The Trauma of Rape Can Be Told

B0000782I just finished reading Lucky, by Alice Sebold. It’s an account of her rape when she was a 19 year old freshman at Syracuse University. The book has really caused me to rethink trauma theory, for there is nothing theoretical about Lucky. She describes her rape in horrifying detail. Even more troubling, at least in some respects, is the response of those around her.

I was now on the other side of something they could not understand. I didn’t understand it myself. (p. 27)

This isn’t a review of the book, which was published in 1999. It has been often reviewed. It even has its own Wikipedia entry. Sebold subsequently published The Lovely Bones, which was made into a movie. She is a good writer.

This post is about my embarrassment at writing about trauma theory after reading Sebold’s book. Not that there is anything wrong with trauma theory, but there is something so real about Sebold’s account that it makes the theory of trauma seem an overly intellectual exercise. At least for me, at least for a little while.

Nevertheless, it’s not so simple, for trauma theory helped Sebold, who says that she learned that a short passage from her book had been published in Judith Herman’s classic work, Trauma and Recovery. Sebold said she decided not just to keep Herman’s book as a memento, but to actually read it. It may not have changed her life, Sebold did that for herself, but it helped her make sense of her experience.

I read Herman’s entire book. It wasn’t a magical cure but it was a start. I also had a good therapist. She had actually used the words post-traumatic stress a year before but I had dismissed them as so much psychobabble. True to form, I did everything the hard way: wrote a column, got it quoted, bought the book, and recognized myself in the case histories of the sick. I had post-traumatic stress disorder, but the only way I would believe it was to discover it on my own. (p. 248)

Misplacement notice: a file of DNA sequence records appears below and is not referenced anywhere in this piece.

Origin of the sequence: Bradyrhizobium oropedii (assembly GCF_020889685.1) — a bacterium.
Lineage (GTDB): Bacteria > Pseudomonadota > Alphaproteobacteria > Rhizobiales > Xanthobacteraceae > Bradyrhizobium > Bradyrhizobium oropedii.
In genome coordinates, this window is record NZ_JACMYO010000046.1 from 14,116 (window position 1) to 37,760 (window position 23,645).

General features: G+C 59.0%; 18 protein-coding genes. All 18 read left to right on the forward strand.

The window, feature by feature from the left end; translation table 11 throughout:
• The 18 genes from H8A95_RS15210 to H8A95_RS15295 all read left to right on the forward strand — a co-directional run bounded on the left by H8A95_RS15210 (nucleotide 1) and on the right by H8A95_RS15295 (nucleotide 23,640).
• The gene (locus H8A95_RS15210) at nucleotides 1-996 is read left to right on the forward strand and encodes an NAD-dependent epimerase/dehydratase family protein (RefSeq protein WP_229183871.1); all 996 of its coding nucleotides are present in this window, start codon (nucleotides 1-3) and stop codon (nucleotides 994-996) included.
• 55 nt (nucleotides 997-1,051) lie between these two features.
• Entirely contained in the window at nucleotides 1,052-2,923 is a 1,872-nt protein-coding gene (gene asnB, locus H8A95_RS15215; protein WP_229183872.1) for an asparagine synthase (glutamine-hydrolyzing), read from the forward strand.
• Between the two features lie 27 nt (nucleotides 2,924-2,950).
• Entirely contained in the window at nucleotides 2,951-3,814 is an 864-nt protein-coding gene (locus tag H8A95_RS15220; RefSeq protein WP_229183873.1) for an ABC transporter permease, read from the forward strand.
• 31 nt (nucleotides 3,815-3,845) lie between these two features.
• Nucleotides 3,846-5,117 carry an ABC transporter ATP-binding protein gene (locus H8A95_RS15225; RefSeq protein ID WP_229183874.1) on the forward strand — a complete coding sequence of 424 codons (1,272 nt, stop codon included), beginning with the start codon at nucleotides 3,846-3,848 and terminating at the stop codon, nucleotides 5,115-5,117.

Rereading Herman’s Trauma and Recovery

After reading this passage in Sebold, I went back and reread Trauma and Recovery. Only this time did I realize that unlike most books on trauma and PTSD, the paradigmatic trauma for Herman is rape. Her classic work on trauma comes out of the women’s movement, not the Vietnam War. Perhaps I should not have been surprised, but for a variety of reasons, beginning with the diagnosis of shell shock in WW I, the traumatized war veteran has become the icon of PTSD. This emphasis is continued today, largely because most of the funding for trauma research comes from the Department of Veterans Affairs.

Herman and Sebold are both emphatic. Rape has been used by men to intimidate and control women as long as recorded history, as long as warfare. In the United States today, about one in five women has been raped (Rabin). If it’s not a low-intensity war against women, then it’s something that every woman fears. My wife and my daughter do.

The witness isn’t missing

Anyone who theorizes about trauma must be humbled by Sebold’s account of her experience, precisely because it is so untheoretical, so real. Not the Lacanian Real, just real. To be sure, her experience is not rendered transparent, and the immediacy of her book is a rhetorical effect, created by the  skill of the author. Or as Sebold puts it elsewhere, “my feeling is that therapy is for therapy and that writing can be therapeutic, but therapeutic writing should not be published.” (Morris, p. 248) But some theories of trauma are simply incompatible with Sebold’s account of her experience, and I trust Sebold over these accounts.

Most irrelevant, or just plain wrong, is the theory of the missing witness, put forth by Dori Laub and Shoshana Felman, among others. This theory holds that the traumatic experience occurs a “moment too soon,” before the victim has a chance to prepare for the experience. One can find the origins of this account in Freud’s theory of trauma as an experience of fright, which he distinguishes from fear and dread because in fright one “plunged into danger without being prepared for it.” (Freud, p. 51)

Dissociation isn’t absence